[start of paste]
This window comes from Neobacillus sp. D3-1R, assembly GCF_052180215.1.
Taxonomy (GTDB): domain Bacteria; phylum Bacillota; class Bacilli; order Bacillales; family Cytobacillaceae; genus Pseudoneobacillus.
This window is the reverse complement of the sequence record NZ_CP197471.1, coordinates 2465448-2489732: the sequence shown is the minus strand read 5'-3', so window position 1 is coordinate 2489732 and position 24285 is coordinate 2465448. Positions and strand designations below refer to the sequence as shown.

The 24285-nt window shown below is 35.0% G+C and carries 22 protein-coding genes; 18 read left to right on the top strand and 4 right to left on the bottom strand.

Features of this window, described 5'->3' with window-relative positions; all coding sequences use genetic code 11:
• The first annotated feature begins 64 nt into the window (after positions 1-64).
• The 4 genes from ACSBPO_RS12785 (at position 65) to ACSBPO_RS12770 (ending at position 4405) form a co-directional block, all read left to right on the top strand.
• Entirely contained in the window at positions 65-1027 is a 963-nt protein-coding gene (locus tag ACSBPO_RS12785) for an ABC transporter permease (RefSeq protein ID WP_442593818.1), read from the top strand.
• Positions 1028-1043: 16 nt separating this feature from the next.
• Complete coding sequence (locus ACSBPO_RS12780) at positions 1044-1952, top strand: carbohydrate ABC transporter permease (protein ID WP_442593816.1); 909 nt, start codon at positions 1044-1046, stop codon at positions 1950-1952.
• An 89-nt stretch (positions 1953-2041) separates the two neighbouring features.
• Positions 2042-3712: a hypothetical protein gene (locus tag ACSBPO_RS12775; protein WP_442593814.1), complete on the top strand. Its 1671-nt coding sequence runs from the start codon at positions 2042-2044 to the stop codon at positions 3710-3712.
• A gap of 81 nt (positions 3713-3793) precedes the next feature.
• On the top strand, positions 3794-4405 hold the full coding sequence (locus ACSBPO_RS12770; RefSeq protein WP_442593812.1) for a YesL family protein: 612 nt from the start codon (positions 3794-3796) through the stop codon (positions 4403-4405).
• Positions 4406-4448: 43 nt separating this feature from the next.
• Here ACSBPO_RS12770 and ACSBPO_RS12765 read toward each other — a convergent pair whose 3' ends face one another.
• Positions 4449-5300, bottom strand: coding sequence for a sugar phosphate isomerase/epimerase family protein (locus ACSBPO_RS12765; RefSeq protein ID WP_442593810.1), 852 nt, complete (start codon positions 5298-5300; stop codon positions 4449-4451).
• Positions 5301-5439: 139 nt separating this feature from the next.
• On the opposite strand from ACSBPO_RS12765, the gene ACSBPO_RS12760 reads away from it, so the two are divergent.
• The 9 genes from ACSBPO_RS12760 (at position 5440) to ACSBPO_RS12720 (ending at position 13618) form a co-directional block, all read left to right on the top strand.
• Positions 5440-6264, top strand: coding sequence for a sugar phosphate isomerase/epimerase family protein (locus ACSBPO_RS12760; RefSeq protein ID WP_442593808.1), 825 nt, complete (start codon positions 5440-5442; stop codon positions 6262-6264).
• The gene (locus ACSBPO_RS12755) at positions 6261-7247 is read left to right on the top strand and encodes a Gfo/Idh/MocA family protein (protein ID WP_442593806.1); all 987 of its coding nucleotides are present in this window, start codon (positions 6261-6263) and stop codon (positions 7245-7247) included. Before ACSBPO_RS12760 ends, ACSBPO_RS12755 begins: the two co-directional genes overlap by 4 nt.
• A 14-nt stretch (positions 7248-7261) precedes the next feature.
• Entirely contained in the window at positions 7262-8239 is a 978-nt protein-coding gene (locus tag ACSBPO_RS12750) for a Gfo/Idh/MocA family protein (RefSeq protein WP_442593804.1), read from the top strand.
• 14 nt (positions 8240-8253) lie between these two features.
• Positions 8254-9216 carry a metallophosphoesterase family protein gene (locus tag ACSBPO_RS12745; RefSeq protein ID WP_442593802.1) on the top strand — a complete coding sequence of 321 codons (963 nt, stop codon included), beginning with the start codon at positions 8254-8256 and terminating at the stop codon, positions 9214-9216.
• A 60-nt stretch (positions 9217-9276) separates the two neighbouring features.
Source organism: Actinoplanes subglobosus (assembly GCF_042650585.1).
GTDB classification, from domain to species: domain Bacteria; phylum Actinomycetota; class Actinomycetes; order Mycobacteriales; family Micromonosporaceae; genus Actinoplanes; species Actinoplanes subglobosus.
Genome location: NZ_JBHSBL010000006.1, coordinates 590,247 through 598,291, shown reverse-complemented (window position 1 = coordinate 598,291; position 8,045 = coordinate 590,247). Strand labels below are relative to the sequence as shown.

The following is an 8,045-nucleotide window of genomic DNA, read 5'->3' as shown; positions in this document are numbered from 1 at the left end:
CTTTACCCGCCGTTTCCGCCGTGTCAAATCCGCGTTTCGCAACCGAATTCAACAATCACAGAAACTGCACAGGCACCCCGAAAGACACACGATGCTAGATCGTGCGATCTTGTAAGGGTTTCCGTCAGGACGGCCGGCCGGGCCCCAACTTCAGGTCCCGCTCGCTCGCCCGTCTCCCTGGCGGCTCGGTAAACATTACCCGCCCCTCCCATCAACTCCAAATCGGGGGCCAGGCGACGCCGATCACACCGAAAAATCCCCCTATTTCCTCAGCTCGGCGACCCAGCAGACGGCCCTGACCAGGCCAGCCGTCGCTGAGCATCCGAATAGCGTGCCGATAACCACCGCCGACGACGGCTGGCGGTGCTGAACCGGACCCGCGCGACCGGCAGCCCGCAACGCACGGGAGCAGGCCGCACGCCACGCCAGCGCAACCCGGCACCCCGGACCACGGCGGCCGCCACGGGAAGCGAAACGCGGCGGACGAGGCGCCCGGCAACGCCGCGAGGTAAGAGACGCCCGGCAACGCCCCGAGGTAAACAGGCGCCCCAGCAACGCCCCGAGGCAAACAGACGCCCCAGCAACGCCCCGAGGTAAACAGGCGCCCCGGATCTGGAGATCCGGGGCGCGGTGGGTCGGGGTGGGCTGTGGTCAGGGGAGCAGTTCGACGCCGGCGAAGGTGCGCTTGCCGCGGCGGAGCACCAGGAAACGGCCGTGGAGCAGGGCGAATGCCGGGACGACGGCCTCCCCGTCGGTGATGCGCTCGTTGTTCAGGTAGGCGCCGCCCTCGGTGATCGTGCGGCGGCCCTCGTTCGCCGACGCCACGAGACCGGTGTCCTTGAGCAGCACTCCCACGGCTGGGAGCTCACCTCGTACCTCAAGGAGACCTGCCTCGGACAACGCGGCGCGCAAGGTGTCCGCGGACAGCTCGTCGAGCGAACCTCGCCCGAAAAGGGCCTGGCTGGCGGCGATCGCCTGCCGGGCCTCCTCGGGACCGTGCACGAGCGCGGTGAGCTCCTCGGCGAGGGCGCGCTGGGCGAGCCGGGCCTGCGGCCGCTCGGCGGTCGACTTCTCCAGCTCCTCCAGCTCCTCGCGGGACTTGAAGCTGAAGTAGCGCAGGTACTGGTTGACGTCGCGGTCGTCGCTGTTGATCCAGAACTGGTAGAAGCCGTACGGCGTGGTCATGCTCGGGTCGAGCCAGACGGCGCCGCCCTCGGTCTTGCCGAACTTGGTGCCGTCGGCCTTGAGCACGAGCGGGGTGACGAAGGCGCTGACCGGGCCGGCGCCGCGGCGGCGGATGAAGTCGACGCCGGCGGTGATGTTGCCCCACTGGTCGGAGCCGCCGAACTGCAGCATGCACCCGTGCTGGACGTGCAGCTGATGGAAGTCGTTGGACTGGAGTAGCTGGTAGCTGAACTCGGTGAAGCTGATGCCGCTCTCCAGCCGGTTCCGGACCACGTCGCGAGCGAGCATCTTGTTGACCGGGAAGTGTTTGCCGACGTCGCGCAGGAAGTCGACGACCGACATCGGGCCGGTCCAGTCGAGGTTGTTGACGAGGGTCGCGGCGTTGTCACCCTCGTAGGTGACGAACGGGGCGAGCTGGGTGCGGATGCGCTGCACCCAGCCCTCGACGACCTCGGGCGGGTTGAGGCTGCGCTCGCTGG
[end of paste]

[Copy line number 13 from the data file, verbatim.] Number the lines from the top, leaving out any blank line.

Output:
• A gap of 81 nt (positions 3713-3793) precedes the next feature.